Before beginning to make films, you wrote film criticism for the periodical Arts. How would you evaluate your former critical beliefs today?

In my articles in Arts, I would essentially repeat and popularize the critical positions taken in Cahiers. This happened especially at the start, for little by little my criticism became more personal, especially since I began to be interested in films that wouldn’t have interested Cahiers in the least. At the same time, I learned to submit myself to certain obligations. In Cahiers, telling the story of each film could easily be dispensed with. In a weekly journal, the story must be told, and for me, this was an extremely good exercise. Also, I think that in Cahiers, the critic feels the obligation to criticize each film on its own level, that is, to try and adapt the critical criteria to the film. For one film it may be necessary to speak abstractly of the directorial concep- tion, for another, to analyze the scenario itelf – each film demands its own particular treatment. In any case, the necessity to tell the story of a film every week was very good for me. Before that, I didn’t really see the films. I was so intoxicated with the idea of “cinema” that I could see nothing but a film’s movement and rhythm. In fact at the beginning I had such trouble summing up the stories that I had to consult a plot synopsis. This experience helped me to realize the faults of certain scenarios, certain gimmicks, certain easy ways of telling a story. I began to recognize anything in a film that had been copied from another film. For me this was an immensely worthwhile period – my experience in it corresponded with what must be the experience of a scriptwriter. It helped me to see things more clearly, and to become more aware of my own values, tastes, and proclivities. However I ended up becoming much too cutting in my criticism. During my last year with Arts, my criticism was no longer that of a film critic, but already that of a film di- rector. I would only get excited by those films related to what I myself wanted to do. I became too partisan, and, as a result, too vicious. Paradoxically, in my directing today, there remains something of the critic’s frame of mind. For example, when I’ve finished working on a scenario, I feel that I know, if not its faults, at least its dangers- especially in regard to what is trite and conventional in it. This knowledge guides me, gives me a direction to take against these dangers during the shooting. With each film I have done, the danger has been different. In the 400 Blows, the danger was becoming overly lyrical about childhood. In Shoot the Piano Player, it was creating too much hero-worship for a man who was always right. In Jules and Jim, it was portraying the woman as an exquisite shrew who could do no wrong. I was well aware of these dangers while shooting these films, and a large part of my work then consisted of trying to keep each film from succumbing to its inherent weakness. It so happens that my efforts in this direction caused all three of my films to end up being sadder films than planned, since seriousness, it seems to me, permits greater sublety of expression. Something that becomes more serious becomes more true. If one were to read, for example, the original scenario of the 400 Blows, one would discover the plot of a comedy. And in Shoot the Piano Player, where the danger was having the central character become too sympathetic, I tried so hard to point up his artist s egotism, his desire to isolate himself from the world, and his cowardice, that I made him finally rather hard and unattractive  – almost antipathetic. Doubtless this is one of the reasons for the film’s failure. The same thing happened with Jules and Jim: since I didn’t want the audience simply to adore the character played by Jeanne Moreau, I rendered her finally a bit too hard. Nevertheless, my improvisation on the set has always been in an effort to counteract the danger I sensed while reading the finished scenario. That’s what still remains of my formation as a critic.1.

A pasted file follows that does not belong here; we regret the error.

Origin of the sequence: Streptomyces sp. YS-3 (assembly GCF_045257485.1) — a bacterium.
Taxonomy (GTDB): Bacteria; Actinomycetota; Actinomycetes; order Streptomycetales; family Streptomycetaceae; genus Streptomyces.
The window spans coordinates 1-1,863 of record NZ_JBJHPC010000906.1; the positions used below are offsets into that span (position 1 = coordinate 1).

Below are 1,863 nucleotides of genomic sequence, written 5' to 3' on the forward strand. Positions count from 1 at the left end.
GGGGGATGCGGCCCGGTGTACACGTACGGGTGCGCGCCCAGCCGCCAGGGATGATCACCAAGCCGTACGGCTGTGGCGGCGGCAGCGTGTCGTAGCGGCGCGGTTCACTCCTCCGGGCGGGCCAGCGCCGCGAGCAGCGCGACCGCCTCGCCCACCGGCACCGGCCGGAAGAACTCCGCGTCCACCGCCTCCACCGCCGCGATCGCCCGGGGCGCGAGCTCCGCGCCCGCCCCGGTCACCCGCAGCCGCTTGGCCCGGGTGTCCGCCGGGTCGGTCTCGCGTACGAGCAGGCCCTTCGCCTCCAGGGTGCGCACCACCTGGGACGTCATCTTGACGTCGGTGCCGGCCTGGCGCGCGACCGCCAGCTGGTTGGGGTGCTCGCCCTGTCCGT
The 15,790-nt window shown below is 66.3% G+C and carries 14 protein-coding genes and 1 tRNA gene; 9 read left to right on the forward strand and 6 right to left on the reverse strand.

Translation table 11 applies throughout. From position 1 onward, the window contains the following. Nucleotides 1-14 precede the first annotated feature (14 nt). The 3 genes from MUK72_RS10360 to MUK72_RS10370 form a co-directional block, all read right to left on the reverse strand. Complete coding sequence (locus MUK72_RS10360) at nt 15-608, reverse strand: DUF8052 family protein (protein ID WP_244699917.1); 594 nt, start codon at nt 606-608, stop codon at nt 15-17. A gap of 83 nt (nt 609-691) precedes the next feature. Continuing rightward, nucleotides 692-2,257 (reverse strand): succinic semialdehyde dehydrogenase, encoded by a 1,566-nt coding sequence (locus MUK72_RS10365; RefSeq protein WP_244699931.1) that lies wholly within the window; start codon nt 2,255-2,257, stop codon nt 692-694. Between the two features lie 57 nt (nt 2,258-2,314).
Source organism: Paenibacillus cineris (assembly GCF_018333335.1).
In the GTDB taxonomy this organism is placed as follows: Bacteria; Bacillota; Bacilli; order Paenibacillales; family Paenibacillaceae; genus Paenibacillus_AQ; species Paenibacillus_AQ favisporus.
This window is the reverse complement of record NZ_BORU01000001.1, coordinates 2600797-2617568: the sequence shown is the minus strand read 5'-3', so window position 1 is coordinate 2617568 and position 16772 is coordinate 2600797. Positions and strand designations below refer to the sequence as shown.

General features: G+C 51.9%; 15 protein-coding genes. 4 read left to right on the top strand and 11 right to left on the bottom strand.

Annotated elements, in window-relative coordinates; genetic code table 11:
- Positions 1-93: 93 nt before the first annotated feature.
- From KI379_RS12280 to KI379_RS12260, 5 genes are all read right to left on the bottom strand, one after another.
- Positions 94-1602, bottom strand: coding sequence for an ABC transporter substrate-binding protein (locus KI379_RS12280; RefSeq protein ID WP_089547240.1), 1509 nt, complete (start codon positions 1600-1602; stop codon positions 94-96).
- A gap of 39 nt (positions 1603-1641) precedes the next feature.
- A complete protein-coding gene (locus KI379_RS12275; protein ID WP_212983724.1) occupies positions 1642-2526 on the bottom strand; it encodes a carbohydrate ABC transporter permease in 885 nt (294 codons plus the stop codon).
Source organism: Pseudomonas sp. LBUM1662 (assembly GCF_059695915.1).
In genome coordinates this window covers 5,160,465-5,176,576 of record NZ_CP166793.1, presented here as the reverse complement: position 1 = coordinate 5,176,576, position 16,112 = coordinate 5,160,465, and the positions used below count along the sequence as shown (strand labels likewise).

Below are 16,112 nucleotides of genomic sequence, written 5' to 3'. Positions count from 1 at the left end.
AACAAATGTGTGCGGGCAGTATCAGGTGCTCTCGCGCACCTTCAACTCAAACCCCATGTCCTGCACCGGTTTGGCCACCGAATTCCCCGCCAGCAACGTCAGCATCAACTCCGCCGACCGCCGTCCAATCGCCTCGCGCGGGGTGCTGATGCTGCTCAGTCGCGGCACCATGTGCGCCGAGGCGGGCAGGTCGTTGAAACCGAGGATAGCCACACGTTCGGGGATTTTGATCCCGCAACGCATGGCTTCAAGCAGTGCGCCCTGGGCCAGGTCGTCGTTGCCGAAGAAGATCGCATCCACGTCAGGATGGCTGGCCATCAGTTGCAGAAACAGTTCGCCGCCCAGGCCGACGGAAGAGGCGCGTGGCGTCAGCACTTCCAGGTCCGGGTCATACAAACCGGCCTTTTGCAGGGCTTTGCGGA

1. François Truffaut and Paul Ronder, ‘François Truffaut: An Interview’, Film Quarterly, Vol. 17, No. 1 (Autumn, 1963), pp. 3-13 pp. 4-5.